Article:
Panasonic's 2011 3D plasma line-up is split into three different series. At the high end there's the flagship VT30 series, next comes the mid-tier GT30 series, while the ST30 series slots in at the bottom and is the cheapest of the bunch.
We managed to get our mitts on the 50-inch TX-P50ST30B, which is available for around £1,300 online, to see how it stacked up against Panasonic's more expensive plasma offerings.
The most obvious difference between this and the higher-end models is the design. Panasonic's newer designs found on the VT30 and GT30 TVs are a major improvement on last year's models thanks to the narrower bezel and cleaner, more angular look. The ST30 has to make do with the older, more boring design and has a noticeably thicker bezel. It's not exactly ugly, but it does look rather dull and is nowhere near as classy in appearance as LG's plasmas, for example.
On a plus note, Panasonic has made the bottom of the chassis slightly thicker than the middle and top to accommodate larger down-firing speakers. This really helps to improve the set's audio with the result that the ST30 has better mid-range and bass performance than most of its rivals, which is a huge help when it comes to more bombastic movie soundtracks.
While the ST30 does have a Freeview HD tuner, it lacks the freesat HD support of the VT30. Nevertheless, Freeview HD still offers a decent line-up of HD channels, including BBC One HD and ITV HD.
Connection options are pretty generous too, with four HDMI ports, a full-sized Scart socket and a set of component inputs. There are also two USB ports for digital media playback as well as an SD card slot that can be used to view 3D material shot on Panasonic's 3D stills and video cameras.
Online all the time
The rear is also home to an Ethernet port, and you can connect via Wi-Fi if you go for the optional USB Wi-Fi dongle. Once connected to your home network, you can make use of Panasonic's new Viera Connect Internet platform. Previous Panasonic sets lacked proper BBC iPlayer integration -- it was available via the red button when you used the satellite tuner, but not if you only used the Freeview HD tuner. Thankfully iPlayer is now properly integrated into the Viera Connect menu.
There are also a number of other services, such as the AceTrax movie on-demand offering as well as Facebook, Twitter and Picasa. The range of content isn't as good as Sony's offering, but we think most people will mainly want it for iPlayer and at least it's properly integrated now.
It's something of a letdown that Panasonic has removed support for DLNA on this model, so it can't be used to stream digital media files across a home network from a PC or NAS drive.
The ST30 has plenty of tricks up its sleeve when it comes to image processing, though. Along with Panasonic's Intelligent Frame Creation there's also support for 24p Smooth Film as well as the company's Resolution Enhancer. It has no problems dealing with standard-definition material, doing an excellent job of upscaling even poorer quality Freeview channels to the panel's native 1080p resolution, without softening the image or introducing too many processing artefacts.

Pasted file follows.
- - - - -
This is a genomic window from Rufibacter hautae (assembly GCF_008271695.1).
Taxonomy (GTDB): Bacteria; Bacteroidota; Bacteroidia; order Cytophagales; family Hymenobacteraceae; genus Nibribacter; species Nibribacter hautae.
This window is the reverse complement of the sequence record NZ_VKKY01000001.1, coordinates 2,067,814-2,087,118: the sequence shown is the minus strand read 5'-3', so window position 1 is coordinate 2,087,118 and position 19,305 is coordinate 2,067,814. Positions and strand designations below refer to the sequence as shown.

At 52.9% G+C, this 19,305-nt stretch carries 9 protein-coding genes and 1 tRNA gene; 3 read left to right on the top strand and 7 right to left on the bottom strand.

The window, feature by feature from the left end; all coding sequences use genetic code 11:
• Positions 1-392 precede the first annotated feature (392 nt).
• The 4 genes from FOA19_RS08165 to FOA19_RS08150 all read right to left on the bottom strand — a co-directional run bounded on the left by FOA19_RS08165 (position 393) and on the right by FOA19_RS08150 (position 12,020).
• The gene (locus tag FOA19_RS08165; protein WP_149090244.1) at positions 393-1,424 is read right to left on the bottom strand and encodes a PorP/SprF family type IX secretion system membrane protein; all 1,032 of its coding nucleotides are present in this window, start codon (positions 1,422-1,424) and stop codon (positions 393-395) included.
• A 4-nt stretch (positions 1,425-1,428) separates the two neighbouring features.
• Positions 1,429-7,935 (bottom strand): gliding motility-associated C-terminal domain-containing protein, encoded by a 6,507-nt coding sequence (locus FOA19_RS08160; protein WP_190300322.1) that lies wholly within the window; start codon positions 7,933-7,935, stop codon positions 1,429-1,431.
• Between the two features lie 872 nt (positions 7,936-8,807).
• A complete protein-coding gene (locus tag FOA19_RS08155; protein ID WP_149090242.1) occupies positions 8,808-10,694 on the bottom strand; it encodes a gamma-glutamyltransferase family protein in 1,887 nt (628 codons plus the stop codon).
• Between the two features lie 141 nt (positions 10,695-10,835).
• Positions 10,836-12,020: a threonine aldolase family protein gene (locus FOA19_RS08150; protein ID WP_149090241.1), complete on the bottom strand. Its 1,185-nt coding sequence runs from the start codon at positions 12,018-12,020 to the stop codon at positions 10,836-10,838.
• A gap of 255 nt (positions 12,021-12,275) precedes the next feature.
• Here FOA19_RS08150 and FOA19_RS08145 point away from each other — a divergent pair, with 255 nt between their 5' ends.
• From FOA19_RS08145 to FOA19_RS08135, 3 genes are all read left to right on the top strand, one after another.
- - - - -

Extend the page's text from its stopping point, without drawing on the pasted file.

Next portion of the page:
We also reckon HD material looks every bit as crisp and sharp as it does on the GT30 and black levels are on a par with that model too, which is great news, as the GT30 was no slouch in this department. For the ultimate in black-level performance the VT30 is still out ahead, which is understandable given it's the premium option.
Nevertheless, when you flick to the True Cinema preset and put on a good quality Blu-ray movie, you'll be treated to a startlingly rich combination of contrast, colour and detail, as the ST30's pictures really are breathtakingly beautiful.
There are a couple of minor complaints, however. Every now and again you can see some banding -- stepping in colour gradation between areas of similar colour hues. That said, all plasmas suffer from this problem to one degree or another and the ST30 handles it better than most. And while it won't concern most people, it's worth pointing out that the ST30 lacks the ISF calibration tools and THX certification you get on the two higher-end models.
When it comes to 3D you'll have to shell out separately for the active 3D glasses, as none are provided as standard. Glasses cost around £130 each, so that's going to add up to over £500 for an average family of four. Nevertheless, 3D performance is top-notch. The almost complete absence of 3D crosstalk means there's little to distract you from the immersive sense of depth and despite the dimming effect of the glasses, images still retain a powerful punch.
All in all, the ST30 is a very impressive set that is in many ways a match for the more expensive GT30. If you don't care about DLNA networking support, and can live with the slightly duller design and lack of ISF tools and THX certification, you'll see picture quality every bit as good as the GT30 while saving yourself over £200.
Edited by Nick Hide